Clinical Ethics Support
The Center plays a critical role in fulfilling this mission by contributing faculty to co-chair the ethics committee of the University of Minnesota Medical Center-Fairview and to provide clinical ethics consultation to clinicians and families at the medical center. This work is required for hospital accreditation standards.
In addition to the provision of clinical care, clinical ethics also plays a crucial role in the education of clinicians across disciplines. This education occurs both formally by means of classroom and bedside teaching and informally by means of role modeling patterns of thinking and behavior that reflect awareness of and attention to the moral considerations of practice.
Currently, Dr. Joan Liaschenko serves as Co-director of the medical center’s Ethics Committee and Director of the Clinical Ethics Consultation Service. Joel Wu, JD, MPH is the Center's Clinical Ethics Adjunct Professor. Dr. Jennifer Needle provides support for consultations, especially at University of Minnesota Masonic Children’s Hospital.
Research Ethics Support
- Leigh Turner currently serves on International Society for Cell and Gene Therapy's Presidential Task Force on the Use of Unproven Cellular Therapies.
- Carl Elliott serves on the Research Compliance Committee in the Office of Vice President for Research at the University of Minnesota. He is an advisory board member for an NIH-funded research project on Phase I clinical trials at the University of North Carolina and serves on the editorial board of the Hastings Center journal Ethics and Human Research (formerly IRB: Ethics and Human Research).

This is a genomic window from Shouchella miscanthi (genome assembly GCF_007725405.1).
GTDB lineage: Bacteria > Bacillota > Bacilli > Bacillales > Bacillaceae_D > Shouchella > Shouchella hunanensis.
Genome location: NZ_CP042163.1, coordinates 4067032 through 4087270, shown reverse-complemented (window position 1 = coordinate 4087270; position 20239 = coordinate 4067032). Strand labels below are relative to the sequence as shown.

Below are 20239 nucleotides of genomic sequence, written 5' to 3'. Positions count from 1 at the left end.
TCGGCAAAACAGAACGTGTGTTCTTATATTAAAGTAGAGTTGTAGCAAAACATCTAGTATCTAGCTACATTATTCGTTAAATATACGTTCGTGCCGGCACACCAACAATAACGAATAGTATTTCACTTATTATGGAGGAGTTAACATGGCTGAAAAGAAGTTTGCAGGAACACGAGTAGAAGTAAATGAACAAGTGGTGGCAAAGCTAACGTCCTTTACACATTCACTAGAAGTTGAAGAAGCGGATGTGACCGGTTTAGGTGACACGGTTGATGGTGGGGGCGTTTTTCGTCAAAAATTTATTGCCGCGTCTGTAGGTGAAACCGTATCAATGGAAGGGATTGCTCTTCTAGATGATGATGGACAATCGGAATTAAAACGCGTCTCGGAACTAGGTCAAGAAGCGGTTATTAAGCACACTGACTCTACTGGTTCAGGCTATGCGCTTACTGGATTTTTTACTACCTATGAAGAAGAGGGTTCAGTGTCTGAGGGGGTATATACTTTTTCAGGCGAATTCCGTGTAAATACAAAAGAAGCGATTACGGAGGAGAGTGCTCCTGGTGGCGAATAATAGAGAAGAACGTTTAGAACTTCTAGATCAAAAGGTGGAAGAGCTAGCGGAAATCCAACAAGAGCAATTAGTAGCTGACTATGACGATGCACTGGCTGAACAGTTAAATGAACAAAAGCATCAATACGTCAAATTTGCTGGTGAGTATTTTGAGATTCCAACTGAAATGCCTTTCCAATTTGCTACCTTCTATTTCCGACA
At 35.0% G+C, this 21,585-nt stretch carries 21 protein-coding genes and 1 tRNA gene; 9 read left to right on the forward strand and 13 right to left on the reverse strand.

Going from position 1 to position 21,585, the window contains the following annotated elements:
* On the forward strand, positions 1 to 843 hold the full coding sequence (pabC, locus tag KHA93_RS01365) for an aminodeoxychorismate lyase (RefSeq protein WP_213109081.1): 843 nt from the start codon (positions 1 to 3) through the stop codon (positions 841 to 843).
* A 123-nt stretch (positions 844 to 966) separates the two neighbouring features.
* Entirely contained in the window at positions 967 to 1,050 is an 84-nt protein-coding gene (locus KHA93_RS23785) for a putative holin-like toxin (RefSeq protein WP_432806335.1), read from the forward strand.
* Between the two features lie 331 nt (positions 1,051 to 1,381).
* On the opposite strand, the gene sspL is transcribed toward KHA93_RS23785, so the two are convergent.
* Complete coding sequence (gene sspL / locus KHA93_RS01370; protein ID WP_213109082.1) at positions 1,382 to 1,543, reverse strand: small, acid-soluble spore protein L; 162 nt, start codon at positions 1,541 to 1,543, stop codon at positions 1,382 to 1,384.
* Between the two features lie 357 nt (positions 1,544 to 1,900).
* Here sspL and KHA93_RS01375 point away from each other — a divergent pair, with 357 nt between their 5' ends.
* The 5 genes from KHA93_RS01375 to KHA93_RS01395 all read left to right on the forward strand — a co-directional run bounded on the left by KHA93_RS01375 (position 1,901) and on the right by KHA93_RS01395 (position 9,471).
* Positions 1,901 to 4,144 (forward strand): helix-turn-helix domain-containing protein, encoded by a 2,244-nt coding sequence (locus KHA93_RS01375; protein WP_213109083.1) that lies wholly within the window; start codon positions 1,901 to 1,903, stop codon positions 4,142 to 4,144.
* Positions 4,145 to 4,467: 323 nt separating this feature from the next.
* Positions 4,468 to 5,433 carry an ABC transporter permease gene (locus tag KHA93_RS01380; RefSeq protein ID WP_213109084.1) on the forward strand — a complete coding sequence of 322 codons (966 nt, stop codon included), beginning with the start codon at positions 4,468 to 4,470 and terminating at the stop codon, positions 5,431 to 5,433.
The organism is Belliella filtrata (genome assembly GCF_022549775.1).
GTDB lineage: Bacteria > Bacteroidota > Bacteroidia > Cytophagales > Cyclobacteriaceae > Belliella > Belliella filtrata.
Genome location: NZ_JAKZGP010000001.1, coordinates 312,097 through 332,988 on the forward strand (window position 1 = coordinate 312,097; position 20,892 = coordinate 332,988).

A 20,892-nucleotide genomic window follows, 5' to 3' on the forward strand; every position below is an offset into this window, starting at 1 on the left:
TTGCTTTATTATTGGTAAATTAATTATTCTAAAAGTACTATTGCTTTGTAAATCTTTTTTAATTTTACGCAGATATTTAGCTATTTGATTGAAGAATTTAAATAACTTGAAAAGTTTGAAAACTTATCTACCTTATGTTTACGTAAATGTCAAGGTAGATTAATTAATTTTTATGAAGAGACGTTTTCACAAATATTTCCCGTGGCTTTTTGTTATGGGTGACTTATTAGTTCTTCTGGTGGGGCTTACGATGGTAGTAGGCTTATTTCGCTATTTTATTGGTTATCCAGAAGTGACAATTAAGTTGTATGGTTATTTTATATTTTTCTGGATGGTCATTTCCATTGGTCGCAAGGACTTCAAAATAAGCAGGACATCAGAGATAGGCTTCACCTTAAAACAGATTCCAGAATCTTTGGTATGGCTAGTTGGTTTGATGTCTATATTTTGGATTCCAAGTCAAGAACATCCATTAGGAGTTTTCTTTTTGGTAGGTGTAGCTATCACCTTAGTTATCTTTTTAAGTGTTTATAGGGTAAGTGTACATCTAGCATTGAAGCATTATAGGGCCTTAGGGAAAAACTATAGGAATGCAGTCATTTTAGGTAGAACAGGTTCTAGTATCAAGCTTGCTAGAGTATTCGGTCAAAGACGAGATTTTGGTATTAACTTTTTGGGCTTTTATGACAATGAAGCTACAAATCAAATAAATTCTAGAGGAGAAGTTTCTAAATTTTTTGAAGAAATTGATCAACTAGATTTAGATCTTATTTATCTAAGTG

- Debra DeBruin serves on two committees to support the work of the Human Research Protection Program at the University of Minnesota: the Advisory Committee, and the Education Advisory Committee. She has also served on the Wild Rice Research Advisory Committee (convened by the Dean of the College of Food, Agricultural and Natural Resource Sciences and the Vice President for Research).
Center faculty members also currently teach two classes in research ethics. One is a graduate seminar titled “Ethics in Human Subjects Research,” which is taught by a rotating roster of Center faculty members; the other is a seminar in the Honors College, “Doctors Behaving Badly: The Causes and Consequences of Medical Research Scandals,” which is taught by Carl Elliott.
Faculty members also teach research ethics as guest instructors in the curriculum of various other programs, including Nursing, Public Health, Genetic Counseling, and Biomedical Engineering, among others. Debra DeBruin partners regularly with the Human Research Protection Program to develop and offer workshops on research ethics issues for research teams at the University.